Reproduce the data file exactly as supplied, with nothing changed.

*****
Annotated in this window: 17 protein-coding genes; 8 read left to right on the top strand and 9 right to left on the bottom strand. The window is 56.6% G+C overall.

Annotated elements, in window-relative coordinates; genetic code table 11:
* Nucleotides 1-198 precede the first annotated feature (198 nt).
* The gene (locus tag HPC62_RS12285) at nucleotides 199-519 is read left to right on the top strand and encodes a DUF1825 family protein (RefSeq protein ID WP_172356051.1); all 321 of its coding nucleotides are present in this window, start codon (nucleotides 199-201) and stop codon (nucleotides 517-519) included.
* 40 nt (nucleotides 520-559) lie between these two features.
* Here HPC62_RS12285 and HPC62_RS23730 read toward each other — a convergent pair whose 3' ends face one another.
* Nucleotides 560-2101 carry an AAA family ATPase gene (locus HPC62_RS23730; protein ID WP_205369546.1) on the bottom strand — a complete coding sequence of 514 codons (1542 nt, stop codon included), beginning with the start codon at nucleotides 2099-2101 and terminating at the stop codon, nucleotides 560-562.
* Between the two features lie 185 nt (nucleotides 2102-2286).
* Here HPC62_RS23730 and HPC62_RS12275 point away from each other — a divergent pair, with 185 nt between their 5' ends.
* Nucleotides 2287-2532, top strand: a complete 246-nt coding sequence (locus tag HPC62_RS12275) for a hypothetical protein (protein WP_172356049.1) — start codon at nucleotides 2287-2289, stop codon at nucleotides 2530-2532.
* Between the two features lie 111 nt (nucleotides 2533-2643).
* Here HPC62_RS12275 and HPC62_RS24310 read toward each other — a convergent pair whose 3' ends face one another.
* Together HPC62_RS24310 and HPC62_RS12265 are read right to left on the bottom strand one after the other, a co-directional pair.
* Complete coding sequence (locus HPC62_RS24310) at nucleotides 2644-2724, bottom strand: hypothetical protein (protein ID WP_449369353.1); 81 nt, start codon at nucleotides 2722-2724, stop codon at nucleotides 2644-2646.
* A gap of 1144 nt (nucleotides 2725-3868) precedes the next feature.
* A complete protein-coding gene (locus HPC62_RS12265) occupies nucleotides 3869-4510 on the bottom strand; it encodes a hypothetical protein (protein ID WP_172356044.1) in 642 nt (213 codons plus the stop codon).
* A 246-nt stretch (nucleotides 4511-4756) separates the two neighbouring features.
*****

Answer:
Annotated in this window: 17 protein-coding genes; 8 read left to right on the top strand and 9 right to left on the bottom strand. The window is 56.6% G+C overall.

Annotated elements, in window-relative coordinates; genetic code table 11:
* Nucleotides 1-198 precede the first annotated feature (198 nt).
* The gene (locus tag HPC62_RS12285) at nucleotides 199-519 is read left to right on the top strand and encodes a DUF1825 family protein (RefSeq protein ID WP_172356051.1); all 321 of its coding nucleotides are present in this window, start codon (nucleotides 199-201) and stop codon (nucleotides 517-519) included.
* 40 nt (nucleotides 520-559) lie between these two features.
* Here HPC62_RS12285 and HPC62_RS23730 read toward each other — a convergent pair whose 3' ends face one another.
* Nucleotides 560-2101 carry an AAA family ATPase gene (locus HPC62_RS23730; protein ID WP_205369546.1) on the bottom strand — a complete coding sequence of 514 codons (1542 nt, stop codon included), beginning with the start codon at nucleotides 2099-2101 and terminating at the stop codon, nucleotides 560-562.
* Between the two features lie 185 nt (nucleotides 2102-2286).
* Here HPC62_RS23730 and HPC62_RS12275 point away from each other — a divergent pair, with 185 nt between their 5' ends.
* Nucleotides 2287-2532, top strand: a complete 246-nt coding sequence (locus tag HPC62_RS12275) for a hypothetical protein (protein WP_172356049.1) — start codon at nucleotides 2287-2289, stop codon at nucleotides 2530-2532.
* Between the two features lie 111 nt (nucleotides 2533-2643).
* Here HPC62_RS12275 and HPC62_RS24310 read toward each other — a convergent pair whose 3' ends face one another.
* Together HPC62_RS24310 and HPC62_RS12265 are read right to left on the bottom strand one after the other, a co-directional pair.
* Complete coding sequence (locus HPC62_RS24310) at nucleotides 2644-2724, bottom strand: hypothetical protein (protein ID WP_449369353.1); 81 nt, start codon at nucleotides 2722-2724, stop codon at nucleotides 2644-2646.
* A gap of 1144 nt (nucleotides 2725-3868) precedes the next feature.
* A complete protein-coding gene (locus HPC62_RS12265) occupies nucleotides 3869-4510 on the bottom strand; it encodes a hypothetical protein (protein ID WP_172356044.1) in 642 nt (213 codons plus the stop codon).
* A 246-nt stretch (nucleotides 4511-4756) separates the two neighbouring features.